Bay Packers running back DuJuan Harris (26) gets tackled by
Minnesota Vikings outside linebacker Erin Henderson (50)
during the second half of an NFL wild card playoff football
game Saturday, Jan. 5, 2013, in Green Bay, Wis.
GREEN BAY —
DuJuan Harris wasn't much of a car salesman. Didn't sell a single
one, in fact, in the week he was working at a Chrysler-Jeep-Dodge
dealership in Jacksonville, Fla.
close a few times," he said. "I don't want to say I was
nervous, but people would ask me about the cars and I didn't know
much about it. I was just like, 'Man, I'm not going to sell the
That's OK. As
the Green Bay Packers have discovered — and the rest of the NFL is
quickly learning — the pint-sized running back is far better
suited for a job in the NFL.
the practice squad Dec. 1, Harris' speed, elusiveness and surprising
power have helped give the Packers the consistent run game they've
been trying to find all season. And after catching a team-high five
passes Saturday night, Harris also gives Aaron Rodgers yet another
option in what was already the NFC's deepest receiving game.
(12-5) play at San Francisco (11-4-1) on Saturday in an NFC
kind of a Transformer," Rodgers said last week. "There's
more than meets the eye with DuJuan. He's a very tough guy. He's got
great athleticism, agility; he makes some great jump cuts. ... He's
done some nice things for us.
to give him a lot of credit," Rodgers added. "He's learned
the offense the last few weeks and studied, obviously, and the
package for him is just going to continue to grow."
Jacksonville last season as an undrafted free agent out of Troy,
Harris spent most of 2011 on the Jaguars' practice squad. He played
his way onto the active roster by the end of the season, running for
42 yards on nine carries in Jacksonville's last five games. After
the Jaguars cut Harris at the end of training camp, he was picked up
But he was
with the Steelers only four days before being cut again, and he went
back to Jacksonville to wait for his next opportunity.
just working out, staying in shape and pretty much just
chilling," Harris said.
As the weeks
passed and his phone stayed noticeably silent, Harris decided he
needed to do something else. A friend had connections at a
Mercedes-Benz dealership, and got Harris an interview.
It was clear
immediately that wasn't going to be a good fit.
asked me if I would consider cutting my hair," said Harris,
whose dreadlocks reach all the way to the middle of his back.
"I was like, 'No, I know my career in football is not
put him in touch with the Chrysler-Jeep-Dodge dealership, which has
hired a few other NFL players. When they told Harris they needed him
to take a drug test, he laughed.
like, 'Really, I have to go take a (urine) test? I'm clean. I don't
smoke or none of that. I'm clean. I've got to be clean to do
workouts for the NFL,'" Harris said. "But to get a job in
the real world, you have to do all of that other stuff. So, I did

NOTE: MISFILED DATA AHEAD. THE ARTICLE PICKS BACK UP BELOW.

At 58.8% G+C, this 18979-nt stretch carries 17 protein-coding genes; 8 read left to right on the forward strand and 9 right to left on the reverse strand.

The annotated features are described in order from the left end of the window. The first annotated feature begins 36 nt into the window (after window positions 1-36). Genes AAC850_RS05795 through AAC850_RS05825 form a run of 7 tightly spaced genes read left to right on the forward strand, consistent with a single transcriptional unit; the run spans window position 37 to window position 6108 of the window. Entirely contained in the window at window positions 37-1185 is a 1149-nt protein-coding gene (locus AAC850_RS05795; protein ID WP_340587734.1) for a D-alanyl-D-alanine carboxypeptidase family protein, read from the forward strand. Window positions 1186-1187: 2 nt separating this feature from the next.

He put on a
shirt and tie every day, too.
never used to coming to work in a shirt and tie unless it's for game
day," he said. "I enjoyed it."
After a week,
though, Harris got a call from the Packers. He was signed to the
practice squad Oct. 24.
like it was a test of my faith and I kept faith. When I got signed,
I knew it was time to stay," he said. "I had to come in
and get to work and do whatever I had to stay."
By the end of
his first week in Green Bay, the Packers knew they had a keeper.
is only 5-foot-8, he packs the power of a lineman. Listed at 208
pounds, his arms are massive and his legs even bigger. Combine that
with his speed and elusiveness, and the Packers' defensive players
found themselves clutching air any time they tried to bring Harris
tough to tackle in open space, one on one," said Alex Van Pelt,
Green Bay's running backs coach. "After about the first two or
three practices, you start to hear little mumblings in the back,
'Oh, this guy's got a little something to him.' It was our job to
get him up to speed within the system to get him out there on the
considering the struggles the Packers have had on the ground.
at quarterback and a laundry list of targets, Green Bay is assured
of having one of the NFL's most potent passing games. But teams need
balance, and the Packers didn't have anything close to it the first
half of the season. They cracked the 100-yard rushing mark just
three times in the first eight games, and were averaging about 3.7
yards per carry. They had two touchdowns — count 'em, two — on
the ground through the first 11 games.
Since Dec. 2,
however, the Packers are averaging 112 yards rushing per game.
They've scored nine touchdowns on the ground, including two in
Saturday's wild-card victory over Minnesota.
have a little bit to do with it, DuJuan Harris has something to do
with it," Packers coach Mike McCarthy said of the improvement.
"I'm excited about what he's given us."
is only rushing for about 40 yards per game, he's averaging 4 yards
a carry. That's not Adrian Peterson-like production, but it's enough
to force defenses to not load up in the secondary.
He's also been
a brute in pass protection, and has sure enough hands that Rodgers
didn't hesitate to go to him.
doing a good job and we're pretty extensive with what we ask our
backs to do in pass protection," McCarthy said. "I'm very